Current clinical practice suggests that recovering the hand functionality lost or reduced by injuries, interventions, and chronic diseases requires, beyond pharmacological treatments, a kinesiotherapic intervention. This form of rehabilitation consists of physical exercises adapted to the specific pathology. Its effectiveness is strongly dependent on the patient's adhesion to such a program. In this paper, we present a novel device with remote monitoring capabilities expressly conceived for the needs of rheumatic patients. It comprises several sensorized tools and can be used either in an outpatient clinic for hand functional evaluation, connected to a PC, or afforded to the patient for home kinesiotherapic sessions. In the latter case, the device guides the patient in the rehabilitation session, transmitting the relevant statistics about his performance to a TCP/IP server exploiting a GSM/GPRS connection for deferred analysis. An approved clinical trial has been set up in Italy, involving 10 patients with rheumatoid arthritis and 10 with systemic sclerosis, enrolled for 12 weeks in a home rehabilitation program with the proposed device. Their evaluation has been performed not only with traditional methods, but also with the proposed device. Subjective (hand algofunctional Dreiser's index) and objective (ROM, strength, and dexterity) parameters showed a sustained improvement throughout the follow-up. The obtained results proved that the device is an effective and safe tool for assessing hand disability and monitoring kinesiotherapy exercise, portending the potential exploitability of such a methodology in the clinical practice.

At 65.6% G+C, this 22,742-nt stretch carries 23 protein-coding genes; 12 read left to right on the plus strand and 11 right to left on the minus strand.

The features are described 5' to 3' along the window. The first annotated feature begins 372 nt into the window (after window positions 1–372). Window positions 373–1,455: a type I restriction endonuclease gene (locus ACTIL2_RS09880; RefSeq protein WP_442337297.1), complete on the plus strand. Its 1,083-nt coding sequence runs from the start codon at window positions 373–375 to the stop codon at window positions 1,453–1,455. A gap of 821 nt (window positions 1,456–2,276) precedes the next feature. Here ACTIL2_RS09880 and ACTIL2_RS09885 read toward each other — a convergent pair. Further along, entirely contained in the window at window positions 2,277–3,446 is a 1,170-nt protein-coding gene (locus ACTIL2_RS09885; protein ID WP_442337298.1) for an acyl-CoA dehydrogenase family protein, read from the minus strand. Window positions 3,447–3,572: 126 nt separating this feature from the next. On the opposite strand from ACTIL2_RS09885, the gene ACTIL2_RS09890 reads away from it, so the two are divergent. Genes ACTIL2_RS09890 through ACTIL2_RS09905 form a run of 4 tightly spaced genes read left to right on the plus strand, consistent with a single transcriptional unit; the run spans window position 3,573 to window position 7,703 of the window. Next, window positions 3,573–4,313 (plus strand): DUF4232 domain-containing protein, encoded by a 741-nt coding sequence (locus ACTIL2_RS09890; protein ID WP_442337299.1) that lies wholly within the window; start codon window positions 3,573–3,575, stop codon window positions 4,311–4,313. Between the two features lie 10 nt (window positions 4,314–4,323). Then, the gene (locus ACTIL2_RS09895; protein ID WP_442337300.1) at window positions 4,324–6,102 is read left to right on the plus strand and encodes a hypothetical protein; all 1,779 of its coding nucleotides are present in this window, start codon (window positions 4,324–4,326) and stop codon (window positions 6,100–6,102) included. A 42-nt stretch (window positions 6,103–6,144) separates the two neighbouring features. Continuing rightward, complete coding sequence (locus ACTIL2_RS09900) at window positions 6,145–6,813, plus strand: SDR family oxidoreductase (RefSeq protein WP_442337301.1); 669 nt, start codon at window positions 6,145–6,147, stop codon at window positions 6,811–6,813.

Design and clinical evaluation of an effective and safe remote-monitoring tool for assessing and treating hand disabilities in patients affected by rheumatic diseases. The point-of-care sensor and patient feedback system provides an innovative approach to home-based kinesiotherapic exercises.